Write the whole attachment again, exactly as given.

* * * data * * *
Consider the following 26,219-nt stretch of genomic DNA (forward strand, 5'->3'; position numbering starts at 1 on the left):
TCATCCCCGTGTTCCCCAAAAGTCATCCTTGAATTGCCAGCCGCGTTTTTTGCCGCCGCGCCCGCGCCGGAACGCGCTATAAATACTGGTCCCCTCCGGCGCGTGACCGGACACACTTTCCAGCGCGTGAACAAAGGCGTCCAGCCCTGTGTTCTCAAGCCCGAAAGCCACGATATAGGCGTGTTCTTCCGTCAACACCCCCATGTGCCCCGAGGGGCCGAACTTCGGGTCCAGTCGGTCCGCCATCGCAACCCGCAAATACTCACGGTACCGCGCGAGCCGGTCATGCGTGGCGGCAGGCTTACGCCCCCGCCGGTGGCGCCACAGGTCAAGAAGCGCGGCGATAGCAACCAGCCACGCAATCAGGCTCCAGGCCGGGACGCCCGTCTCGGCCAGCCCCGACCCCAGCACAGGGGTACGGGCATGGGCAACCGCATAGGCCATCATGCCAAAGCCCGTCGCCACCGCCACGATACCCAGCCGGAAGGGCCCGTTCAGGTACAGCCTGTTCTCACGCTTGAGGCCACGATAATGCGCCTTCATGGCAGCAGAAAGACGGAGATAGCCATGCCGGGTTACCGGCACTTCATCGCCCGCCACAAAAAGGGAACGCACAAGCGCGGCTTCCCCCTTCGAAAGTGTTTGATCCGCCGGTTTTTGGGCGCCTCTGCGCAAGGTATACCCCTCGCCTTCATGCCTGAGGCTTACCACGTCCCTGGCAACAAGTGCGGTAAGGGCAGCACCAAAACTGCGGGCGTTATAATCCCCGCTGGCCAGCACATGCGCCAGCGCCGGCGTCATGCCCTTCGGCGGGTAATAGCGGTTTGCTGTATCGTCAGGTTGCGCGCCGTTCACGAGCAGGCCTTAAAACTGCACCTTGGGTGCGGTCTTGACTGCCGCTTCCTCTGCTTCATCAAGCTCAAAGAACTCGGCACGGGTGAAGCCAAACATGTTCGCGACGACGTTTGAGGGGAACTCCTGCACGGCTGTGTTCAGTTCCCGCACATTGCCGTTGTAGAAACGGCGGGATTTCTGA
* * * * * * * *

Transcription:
Consider the following 26,219-nt stretch of genomic DNA (forward strand, 5'->3'; position numbering starts at 1 on the left):
TCATCCCCGTGTTCCCCAAAAGTCATCCTTGAATTGCCAGCCGCGTTTTTTGCCGCCGCGCCCGCGCCGGAACGCGCTATAAATACTGGTCCCCTCCGGCGCGTGACCGGACACACTTTCCAGCGCGTGAACAAAGGCGTCCAGCCCTGTGTTCTCAAGCCCGAAAGCCACGATATAGGCGTGTTCTTCCGTCAACACCCCCATGTGCCCCGAGGGGCCGAACTTCGGGTCCAGTCGGTCCGCCATCGCAACCCGCAAATACTCACGGTACCGCGCGAGCCGGTCATGCGTGGCGGCAGGCTTACGCCCCCGCCGGTGGCGCCACAGGTCAAGAAGCGCGGCGATAGCAACCAGCCACGCAATCAGGCTCCAGGCCGGGACGCCCGTCTCGGCCAGCCCCGACCCCAGCACAGGGGTACGGGCATGGGCAACCGCATAGGCCATCATGCCAAAGCCCGTCGCCACCGCCACGATACCCAGCCGGAAGGGCCCGTTCAGGTACAGCCTGTTCTCACGCTTGAGGCCACGATAATGCGCCTTCATGGCAGCAGAAAGACGGAGATAGCCATGCCGGGTTACCGGCACTTCATCGCCCGCCACAAAAAGGGAACGCACAAGCGCGGCTTCCCCCTTCGAAAGTGTTTGATCCGCCGGTTTTTGGGCGCCTCTGCGCAAGGTATACCCCTCGCCTTCATGCCTGAGGCTTACCACGTCCCTGGCAACAAGTGCGGTAAGGGCAGCACCAAAACTGCGGGCGTTATAATCCCCGCTGGCCAGCACATGCGCCAGCGCCGGCGTCATGCCCTTCGGCGGGTAATAGCGGTTTGCTGTATCGTCAGGTTGCGCGCCGTTCACGAGCAGGCCTTAAAACTGCACCTTGGGTGCGGTCTTGACTGCCGCTTCCTCTGCTTCATCAAGCTCAAAGAACTCGGCACGGGTGAAGCCAAACATGTTCGCGACGACGTTTGAGGGGAACTCCTGCACGGCTGTGTTCAGTTCCCGCACATTGCCGTTGTAGAAACGGCGGGATTTCTGA